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I didn’t warn my students they’d be composing. I was pretty sure they’d feel intimidated, so I simply asked them for favorite holiday phrases. When they asked why, I said, “You’ll see.” And once they heard the glimmer of a secret, they were hooked.

Here’s what we did.

STEP 1

“Think of one or two short holiday phrases .” (Three or four phrases for older students.)

“What’s a holiday phrase?”

“A word or group of words you hear around Christmastime. It could even be words to a song.”

Some might want an example, such as “Merry Christmas!” Or show them this.  I heard “Ho, ho, ho!” “Open up the presents.” “Happy Birthday, Jesus!” In addition, one came up with “Hark! How the jingle bells rock!” Another said, “Elf on the shelf.”

This exercise provided both rhythm and lyrics for the composing activity. But it only took about five minutes.

STEP 2

We listed the phrases and spoke them in rhythm one after the other. We switched the order until they liked the flow. Then I had them tap and clap the rhythms. If they gave too long a phrase, I said “We need it shorter.” Or if the first phrase was in three but the next in four, “Try another.”

This took five minutes or under.

STEP 3

The melody of their composing came next.

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The Great Cupcake Practice Goals Challenge…

By Robin Steinweg        0309084435

It’s big. It’s breakable. It’s bodacious. It’s pink and white with a cherry on top, and has a slot like a piggy bank…  It’s a cupcake bank given to me by a choir member. And what might a grown woman do with a giant hot pink cupcake bank?

Just not right for a centerpiece...

Just not right for a   centerpiece…

Use it as inspiration for my students to set practice goals, and meet those goals each week. Two months of walking past that cupcake, wondering what to do with it, did the trick.

Students (with my input) set three practice goals each week (along with their regular assignments). Goals could be as simple as mastering a measure, finding hand position or doing their theory. They could be as involved as analyzing/labeling harmonic progressions or memorizing a recital piece. But they are all possible in one week.

Example of 3 goals

Example of 3 goals

Practice goals were emailed to parents via Music Teachers Helper. The following lesson we evaluated whether the student passed. If so, his/her name went on one piece of paper per practice goal, and into the cupcake.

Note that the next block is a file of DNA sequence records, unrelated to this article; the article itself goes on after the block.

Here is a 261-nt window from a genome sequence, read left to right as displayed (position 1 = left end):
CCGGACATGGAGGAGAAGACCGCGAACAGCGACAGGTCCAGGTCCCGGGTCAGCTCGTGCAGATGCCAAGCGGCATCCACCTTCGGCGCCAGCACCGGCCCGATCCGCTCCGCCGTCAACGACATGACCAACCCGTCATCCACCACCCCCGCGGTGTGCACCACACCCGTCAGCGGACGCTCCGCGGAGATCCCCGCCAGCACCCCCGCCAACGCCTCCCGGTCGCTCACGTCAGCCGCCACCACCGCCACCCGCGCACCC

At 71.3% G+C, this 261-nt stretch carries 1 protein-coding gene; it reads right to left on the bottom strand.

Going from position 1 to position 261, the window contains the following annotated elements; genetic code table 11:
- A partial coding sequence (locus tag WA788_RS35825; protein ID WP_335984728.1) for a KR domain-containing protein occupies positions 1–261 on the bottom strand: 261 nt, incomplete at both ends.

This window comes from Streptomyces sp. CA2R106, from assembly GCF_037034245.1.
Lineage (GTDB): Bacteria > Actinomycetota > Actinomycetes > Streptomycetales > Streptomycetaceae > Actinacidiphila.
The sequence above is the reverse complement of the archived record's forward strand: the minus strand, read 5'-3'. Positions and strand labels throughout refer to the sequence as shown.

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At the end of the given time (2-3 months), my husband drew seven winners—first prize (worth $10), second ($5), and five third prizes ($1 each). Not extravagant. Everyone’s name went in a number of times, and some never missed a goal. All had a chance to win, though the ones who practiced most had the best chance.

a really big bowl with hundreds of names!

a really big bowl with hundreds of goals met!

I allowed winners to choose from a list:

 First Prize:

$10 card for iTunes, local music stores, Amazon, Barnes & Noble, Hobby Lobby or Michaels crafts.

Second Prize:

$5 card for iTunes, local music stores, Half-Price Books, Culvers custard, ColdStone icecream or Michaels crafts.

Third Prize (five winners):

Choose from a number of dollar items in a basket (book cover, nail clipper, gel pens, treble-clef-glittery-glasses, journal, craft items, notebook) or from my list: candy bar or something from the dollar menu at McDonalds.

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(Kennedy tries on glittery glasses, and Ava knows just what she will choose)

Take-away for Students: quicker progress due to focused practice (and more of it); sense of excitement seeing the cupcake fill and get emptied a few times; learning how to set practice goals (reachable, with a finish date); sense of accomplishment for goals met; a possible prize.

Priceless: at the lesson after the challenge ended—student places hands in lap and says, “Miss Robin, you didn’t write down any practice goals for me this week.”

Says I, “You’re right. The cupcake challenge is over. But you still have practice notes.” My student, with a wise look, says, “It would be a good idea to keep the goals.”      wink

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